Pansexual vs Bisexual: Differences Between Pansexual and Bisexual Orientations
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If you’ve encountered multiple terms like pansexuality and bisexuality on the web, you’re probably wondering what those words mean. In the omnisexual world, people use those terms to express their sexual tendencies.
Both terms help people identify themselves with their sexual orientation and romantic preferences. However, these terms mean two different things. Pansexual people feel attraction toward people of all genders, whereas bisexuals feel attraction toward two or more genders.
With such varying definitions, these concepts can easily become vague. Read on to learn more about sexual orientations, pansexuality, bisexuality, and their main differences and misconceptions.
Table of Content
- Part 1: Sexual Orientations Explained
- Part 2: What Is a Pansexual?
- Part 3: What Is Bisexual?
- Part 4: Pansexual vs Bisexual: Main Differences
- Part 5: Misconceptions About Pansexuals and Bisexuals
- Part 6: Pansexual vs Bisexual: How To Recognize
- Part 7: How to Talk to Your Kids About Their Sexuality
- Part 8: How To Make Sure Your Child Is Exploring Their Sexuality Safely
Part 1: Sexual Orientations Explained
Your sexual orientation defines who you want to have a relationship with. It is the depiction of your sexual and romantic preferences. There are many sexual orientations today, such as asexual, bisexual, straight, lesbian, gay, etc.
Sexual orientation differs from gender identity and is all about who you feel drawn to sexually, emotionally, and romantically. If you’re attracted to a different gender, you’re straight or heterosexual.
On the other hand, if you feel attraction toward the same gender, you’re homosexual or gay. If both men and women are attractive to you, you’re bisexual. However, people who feel attraction toward others regardless of gender call themselves pansexual.
You are free to choose your sexual orientation according to your feelings. You can identify with one or more types of sexuality or change your orientation over time.
Keep in mind sexual orientations differ from romantic orientations as the latter revolves more around experiencing romantic attraction instead of purely sexual desire. Just like you can be pansexual or bisexual, you can also be biromantic or panromantic.
Part 2: What Is a Pansexual?
The easiest way to understand pansexuality is to describe it as an attraction to people from all genders. As a pansexual, you can be attracted to one or several genders across the gender spectrum. However, pansexuality goes well beyond gender-based attraction.
In other words, you’re not limited to gender itself per se but feel attraction toward all genders and all individuals. Still, different people explain their pansexuality differently. That’s why you should be open-minded toward all people who choose to avoid taking gender into account when considering attraction.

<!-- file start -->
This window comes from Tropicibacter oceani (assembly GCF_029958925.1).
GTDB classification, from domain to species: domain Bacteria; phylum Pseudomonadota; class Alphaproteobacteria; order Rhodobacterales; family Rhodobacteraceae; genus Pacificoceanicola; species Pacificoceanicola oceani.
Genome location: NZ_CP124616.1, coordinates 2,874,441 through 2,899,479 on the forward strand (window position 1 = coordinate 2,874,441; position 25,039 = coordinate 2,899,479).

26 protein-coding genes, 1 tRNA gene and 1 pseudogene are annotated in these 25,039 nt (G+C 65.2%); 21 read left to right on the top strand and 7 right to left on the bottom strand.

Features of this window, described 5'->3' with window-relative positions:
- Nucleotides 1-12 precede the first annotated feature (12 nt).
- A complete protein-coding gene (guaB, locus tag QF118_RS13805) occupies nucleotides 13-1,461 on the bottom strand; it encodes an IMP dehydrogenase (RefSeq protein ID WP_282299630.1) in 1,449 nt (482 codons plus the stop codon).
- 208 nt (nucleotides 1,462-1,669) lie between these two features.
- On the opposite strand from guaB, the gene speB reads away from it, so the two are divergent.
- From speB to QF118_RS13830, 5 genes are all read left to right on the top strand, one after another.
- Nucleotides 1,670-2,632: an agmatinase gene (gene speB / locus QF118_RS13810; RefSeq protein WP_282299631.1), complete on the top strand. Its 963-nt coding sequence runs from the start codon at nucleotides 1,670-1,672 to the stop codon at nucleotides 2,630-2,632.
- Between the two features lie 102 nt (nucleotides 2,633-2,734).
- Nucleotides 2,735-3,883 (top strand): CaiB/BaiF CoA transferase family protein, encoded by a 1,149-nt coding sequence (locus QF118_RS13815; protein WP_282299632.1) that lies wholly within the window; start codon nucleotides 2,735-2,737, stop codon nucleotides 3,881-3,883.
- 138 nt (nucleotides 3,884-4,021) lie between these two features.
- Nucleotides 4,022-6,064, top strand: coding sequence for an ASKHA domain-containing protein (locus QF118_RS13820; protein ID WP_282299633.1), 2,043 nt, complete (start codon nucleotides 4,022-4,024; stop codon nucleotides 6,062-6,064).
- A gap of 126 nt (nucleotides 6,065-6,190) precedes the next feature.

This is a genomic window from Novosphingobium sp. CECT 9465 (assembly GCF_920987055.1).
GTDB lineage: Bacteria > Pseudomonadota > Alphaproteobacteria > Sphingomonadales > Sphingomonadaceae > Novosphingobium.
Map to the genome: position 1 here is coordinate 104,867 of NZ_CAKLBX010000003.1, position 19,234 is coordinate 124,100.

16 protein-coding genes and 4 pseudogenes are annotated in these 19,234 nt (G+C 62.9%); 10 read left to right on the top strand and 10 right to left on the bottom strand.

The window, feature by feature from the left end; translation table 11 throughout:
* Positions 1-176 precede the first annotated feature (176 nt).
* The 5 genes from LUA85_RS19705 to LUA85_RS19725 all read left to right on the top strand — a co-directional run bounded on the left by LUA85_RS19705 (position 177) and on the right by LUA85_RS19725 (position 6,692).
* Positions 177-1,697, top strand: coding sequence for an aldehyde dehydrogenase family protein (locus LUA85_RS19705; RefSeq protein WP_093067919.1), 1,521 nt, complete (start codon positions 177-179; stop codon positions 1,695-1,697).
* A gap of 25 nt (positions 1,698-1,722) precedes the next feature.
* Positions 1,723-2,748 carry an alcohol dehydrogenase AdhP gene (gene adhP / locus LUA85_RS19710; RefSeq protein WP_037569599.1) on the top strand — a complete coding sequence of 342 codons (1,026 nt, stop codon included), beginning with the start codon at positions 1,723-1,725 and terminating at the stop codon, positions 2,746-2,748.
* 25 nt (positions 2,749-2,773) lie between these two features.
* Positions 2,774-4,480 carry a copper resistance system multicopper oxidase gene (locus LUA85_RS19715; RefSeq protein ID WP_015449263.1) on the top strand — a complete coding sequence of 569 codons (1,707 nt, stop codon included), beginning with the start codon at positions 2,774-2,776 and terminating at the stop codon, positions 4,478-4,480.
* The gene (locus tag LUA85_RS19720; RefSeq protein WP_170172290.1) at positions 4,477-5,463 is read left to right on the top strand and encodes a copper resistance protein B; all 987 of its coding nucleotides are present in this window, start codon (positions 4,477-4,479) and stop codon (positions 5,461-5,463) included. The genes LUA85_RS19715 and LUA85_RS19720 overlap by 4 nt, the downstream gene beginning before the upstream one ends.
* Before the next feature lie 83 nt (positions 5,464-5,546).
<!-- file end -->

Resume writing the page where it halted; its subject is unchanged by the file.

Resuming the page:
Part 3：What Is Bisexual?
Identifying as bisexual means you might express romantic, emotional, or sexual attraction to people of more than one gender or sex. Bisexuality is an inclusive and broad term that people use to describe sexual behavior, romantic preferences, and physical attraction that includes more than one sex.
You should avoid a common misconception about bisexual people that bisexuals are attracted to only females or males. You can be bisexual and still feel attraction to people who identify as nonbinary, transgender, gay, you name it.
Part 4: Pansexual vs Bisexual: Main Differences
Both bisexuality and pansexuality experience attraction to more than one sex or gender identity. The main difference is that bisexuals may favor some genders over others, whereas pansexuals can show equal affection for any sex, gender identity, or gender.
The problem here is that both terms share a broadly similar definition. While you can identify as pan and bi, you can also prefer one over the other. Why? Because you don’t want to complicate things.
For example, you can be attracted to the same or other genders as a bisexual. However, you don’t share affection for all genders. On the other hand, bisexuality has been around forever and has a very long history.
Identifying yourself as bi can be about your connection with the bisexual community. Then, you might prefer identifying as a pan to let others know you like all genders. That would make things much easier, especially when communicating your sexual and dating preferences to others without getting specific.
Part 5: Misconceptions About Pansexuals and Bisexuals
Although both sexual orientations come with common misconceptions, some of them tend to overlap, such as:
- It’s just a phase – many people, especially heterosexuals, will mistake your sexual orientation for just a current phase or fad. They see other sexual orientations as something temporary that will probably change soon. However, you know they are wrong because your sexual orientation may stay with you for the rest of your life.
- Pan and bi are the same things – since identifying yourself as pan or bi is so specific to you as a person, some people may wrongly interpret your orientation or even mistake pan for bi and vice versa.